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Stories Of The Colorado Victims: Thinking Of Alex Teves, 'You Smile'

In Aurora, Colo., last week, among the memorials to victims of the shooting was one for Alex Teves. It includes a photo of him with girlfriend Amanda Lindgren. Teves protected her with his body. i i

In Aurora, Colo., last week, among the memorials to victims of the shooting was one for Alex Teves. It includes a photo of him with girlfriend Amanda Lindgren. Teves protected her with his body. Kevork Djansezian/Getty Images hide caption

itoggle caption Kevork Djansezian/Getty Images
In Aurora, Colo., last week, among the memorials to victims of the shooting was one for Alex Teves. It includes a photo of him with girlfriend Amanda Lindgren. Teves protected her with his body.

In Aurora, Colo., last week, among the memorials to victims of the shooting was one for Alex Teves. It includes a photo of him with girlfriend Amanda Lindgren. Teves protected her with his body.

Kevork Djansezian/Getty Images

As they're being told, we're pointing to some of the stories about the 12 people who died and the 58 who were wounded when a gunman opened fire on July 20 at a movie theater in Aurora, Colo. Click here to see more. As you see others, please share the links in the comment threads.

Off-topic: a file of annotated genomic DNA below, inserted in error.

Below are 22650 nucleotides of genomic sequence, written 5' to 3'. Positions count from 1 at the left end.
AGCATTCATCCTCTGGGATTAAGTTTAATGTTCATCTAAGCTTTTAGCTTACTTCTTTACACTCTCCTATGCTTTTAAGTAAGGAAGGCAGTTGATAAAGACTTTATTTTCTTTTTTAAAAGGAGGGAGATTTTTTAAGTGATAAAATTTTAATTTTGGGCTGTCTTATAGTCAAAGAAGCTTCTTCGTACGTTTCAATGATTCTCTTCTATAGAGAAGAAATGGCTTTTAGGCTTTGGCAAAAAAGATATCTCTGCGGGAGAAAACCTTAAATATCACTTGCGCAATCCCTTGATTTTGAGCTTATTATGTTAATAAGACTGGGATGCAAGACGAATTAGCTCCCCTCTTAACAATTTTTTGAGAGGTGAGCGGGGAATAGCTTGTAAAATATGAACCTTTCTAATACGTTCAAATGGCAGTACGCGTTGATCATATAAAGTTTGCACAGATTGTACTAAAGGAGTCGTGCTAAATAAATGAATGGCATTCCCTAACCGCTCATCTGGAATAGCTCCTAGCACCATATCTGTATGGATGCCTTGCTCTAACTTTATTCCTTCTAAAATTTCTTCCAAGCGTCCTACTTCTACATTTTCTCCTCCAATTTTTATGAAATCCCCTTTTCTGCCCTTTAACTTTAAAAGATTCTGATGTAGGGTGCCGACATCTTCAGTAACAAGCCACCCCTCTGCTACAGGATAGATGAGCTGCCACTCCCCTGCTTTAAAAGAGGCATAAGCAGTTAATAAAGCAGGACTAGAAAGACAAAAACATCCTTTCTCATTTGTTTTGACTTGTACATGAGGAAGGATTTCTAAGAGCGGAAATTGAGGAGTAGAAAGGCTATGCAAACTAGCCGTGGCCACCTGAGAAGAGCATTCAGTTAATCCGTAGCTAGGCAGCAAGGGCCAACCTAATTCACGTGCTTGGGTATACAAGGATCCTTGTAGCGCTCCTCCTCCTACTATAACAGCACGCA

"It's hard to mourn Alex because every time you think about him — all the memories — you can't help but laugh, you smile or you feel good."

That's Kenny Yamamoto, a former roommate of 24-year-old Alex Teves. He was among more than 100 friends, The Denver Post reports, who gathered Thursday at a Denver brew pub to share stories about Teves, one of the 12 people killed during the shooting rampage.

The Post writes that:

"One of the things Teves' friends could not help smile about, was the love he had for his girlfriend, Amanda Lindgren. The two fit together so well that their attempts to hide their budding relationship from friends failed miserably.

" 'He talked about her the most,' [Brice] Hogan said. 'They loved each other so much.'

"Teves died shielding Lindgren from the gunfire that broke out in the theater."

Teves was an Arizona native. Lindgren told ABC15-TV in Phoenix that in the theater that awful night he held her down, covered her head and said " 'shh, stay down, it's OK.' ... He'd do anything for me. He always told me that."

As The Associated Press previously reported, Teves "earned a master's degree in counseling psychology in June."

"Alex will be remembered as an intelligent young man with a passion for living life to the fullest," Mary Gomez, a counseling psychology professor at the University of Denver and one of Teves' graduate advisors, told the AP. "His top priority was his relationships. His loyalty is admirable and he always put his friends first."

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